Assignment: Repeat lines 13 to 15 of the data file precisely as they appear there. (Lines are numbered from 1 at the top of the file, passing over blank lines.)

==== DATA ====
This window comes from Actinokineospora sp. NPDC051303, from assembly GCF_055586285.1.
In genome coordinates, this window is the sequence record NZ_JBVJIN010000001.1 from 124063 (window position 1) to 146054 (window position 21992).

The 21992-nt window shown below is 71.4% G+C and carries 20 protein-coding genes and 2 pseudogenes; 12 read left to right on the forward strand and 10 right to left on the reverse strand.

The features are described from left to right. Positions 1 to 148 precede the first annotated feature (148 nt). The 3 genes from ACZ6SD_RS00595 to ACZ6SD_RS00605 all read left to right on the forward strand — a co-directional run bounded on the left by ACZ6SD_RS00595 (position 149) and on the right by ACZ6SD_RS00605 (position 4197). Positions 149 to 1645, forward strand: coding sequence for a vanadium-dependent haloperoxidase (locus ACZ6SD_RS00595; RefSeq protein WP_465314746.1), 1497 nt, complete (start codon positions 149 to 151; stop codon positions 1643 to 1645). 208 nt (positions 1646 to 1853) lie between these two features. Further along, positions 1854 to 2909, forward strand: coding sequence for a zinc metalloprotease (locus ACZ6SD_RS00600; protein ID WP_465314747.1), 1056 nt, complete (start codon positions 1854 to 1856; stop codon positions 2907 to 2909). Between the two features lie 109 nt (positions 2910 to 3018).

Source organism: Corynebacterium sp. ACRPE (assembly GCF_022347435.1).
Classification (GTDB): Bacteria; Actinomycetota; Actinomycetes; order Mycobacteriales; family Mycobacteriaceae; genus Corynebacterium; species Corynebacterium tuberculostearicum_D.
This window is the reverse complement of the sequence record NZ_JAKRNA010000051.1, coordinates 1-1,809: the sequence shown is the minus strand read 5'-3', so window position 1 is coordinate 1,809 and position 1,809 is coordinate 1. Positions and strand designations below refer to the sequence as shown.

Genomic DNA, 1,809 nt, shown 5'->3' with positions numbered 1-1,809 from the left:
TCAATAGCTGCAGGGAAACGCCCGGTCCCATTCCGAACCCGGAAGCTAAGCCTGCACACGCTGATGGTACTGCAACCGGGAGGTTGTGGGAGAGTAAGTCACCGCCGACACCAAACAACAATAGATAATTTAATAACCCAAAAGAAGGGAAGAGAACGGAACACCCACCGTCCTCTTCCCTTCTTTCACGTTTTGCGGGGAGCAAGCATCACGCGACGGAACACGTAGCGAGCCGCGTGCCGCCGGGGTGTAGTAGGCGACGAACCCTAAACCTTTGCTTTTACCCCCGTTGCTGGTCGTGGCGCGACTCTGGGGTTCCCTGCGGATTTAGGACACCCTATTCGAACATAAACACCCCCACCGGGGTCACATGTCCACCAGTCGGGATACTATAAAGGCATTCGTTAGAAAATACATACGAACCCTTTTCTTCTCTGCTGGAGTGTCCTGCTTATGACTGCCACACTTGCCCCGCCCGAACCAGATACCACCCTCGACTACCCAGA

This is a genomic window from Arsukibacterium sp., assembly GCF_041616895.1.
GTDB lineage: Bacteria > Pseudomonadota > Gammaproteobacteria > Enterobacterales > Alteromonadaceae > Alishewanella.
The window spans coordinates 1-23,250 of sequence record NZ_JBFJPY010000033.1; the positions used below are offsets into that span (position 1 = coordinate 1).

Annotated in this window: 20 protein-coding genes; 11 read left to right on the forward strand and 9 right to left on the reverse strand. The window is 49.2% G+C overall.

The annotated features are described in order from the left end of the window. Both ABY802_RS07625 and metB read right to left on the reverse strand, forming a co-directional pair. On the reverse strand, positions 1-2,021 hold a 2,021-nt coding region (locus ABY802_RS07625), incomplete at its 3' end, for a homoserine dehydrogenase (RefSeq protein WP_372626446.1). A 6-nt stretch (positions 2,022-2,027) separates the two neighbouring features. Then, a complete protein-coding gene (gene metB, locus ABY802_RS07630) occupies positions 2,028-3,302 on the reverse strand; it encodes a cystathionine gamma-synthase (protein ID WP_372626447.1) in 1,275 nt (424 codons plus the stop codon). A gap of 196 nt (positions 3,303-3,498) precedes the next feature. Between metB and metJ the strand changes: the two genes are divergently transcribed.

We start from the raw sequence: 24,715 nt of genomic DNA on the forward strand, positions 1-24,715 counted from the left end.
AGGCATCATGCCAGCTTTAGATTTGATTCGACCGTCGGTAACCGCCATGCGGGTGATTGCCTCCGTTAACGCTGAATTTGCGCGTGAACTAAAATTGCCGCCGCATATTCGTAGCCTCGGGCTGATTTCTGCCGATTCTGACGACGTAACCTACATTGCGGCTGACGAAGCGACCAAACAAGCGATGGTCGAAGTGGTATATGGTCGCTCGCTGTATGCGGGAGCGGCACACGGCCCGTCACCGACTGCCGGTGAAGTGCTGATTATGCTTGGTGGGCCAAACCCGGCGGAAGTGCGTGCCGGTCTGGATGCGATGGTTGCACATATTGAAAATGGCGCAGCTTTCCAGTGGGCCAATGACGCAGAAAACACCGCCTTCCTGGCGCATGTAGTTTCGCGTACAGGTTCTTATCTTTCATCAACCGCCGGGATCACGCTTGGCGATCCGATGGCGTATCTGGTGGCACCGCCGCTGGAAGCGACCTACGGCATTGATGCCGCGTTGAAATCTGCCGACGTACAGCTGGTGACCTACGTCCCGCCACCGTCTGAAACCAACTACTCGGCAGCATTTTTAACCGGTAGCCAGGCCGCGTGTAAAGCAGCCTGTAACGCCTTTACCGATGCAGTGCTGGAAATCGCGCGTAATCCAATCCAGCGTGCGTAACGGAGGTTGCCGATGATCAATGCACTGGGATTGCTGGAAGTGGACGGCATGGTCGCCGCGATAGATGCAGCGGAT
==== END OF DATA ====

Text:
Annotated in this window: 20 protein-coding genes; 11 read left to right on the forward strand and 9 right to left on the reverse strand. The window is 49.2% G+C overall.

The annotated features are described in order from the left end of the window. Both ABY802_RS07625 and metB read right to left on the reverse strand, forming a co-directional pair. On the reverse strand, positions 1-2,021 hold a 2,021-nt coding region (locus ABY802_RS07625), incomplete at its 3' end, for a homoserine dehydrogenase (RefSeq protein WP_372626446.1). A 6-nt stretch (positions 2,022-2,027) separates the two neighbouring features. Then, a complete protein-coding gene (gene metB, locus ABY802_RS07630) occupies positions 2,028-3,302 on the reverse strand; it encodes a cystathionine gamma-synthase (protein ID WP_372626447.1) in 1,275 nt (424 codons plus the stop codon). A gap of 196 nt (positions 3,303-3,498) precedes the next feature. Between metB and metJ the strand changes: the two genes are divergently transcribed.

We start from the raw sequence: 24,715 nt of genomic DNA on the forward strand, positions 1-24,715 counted from the left end.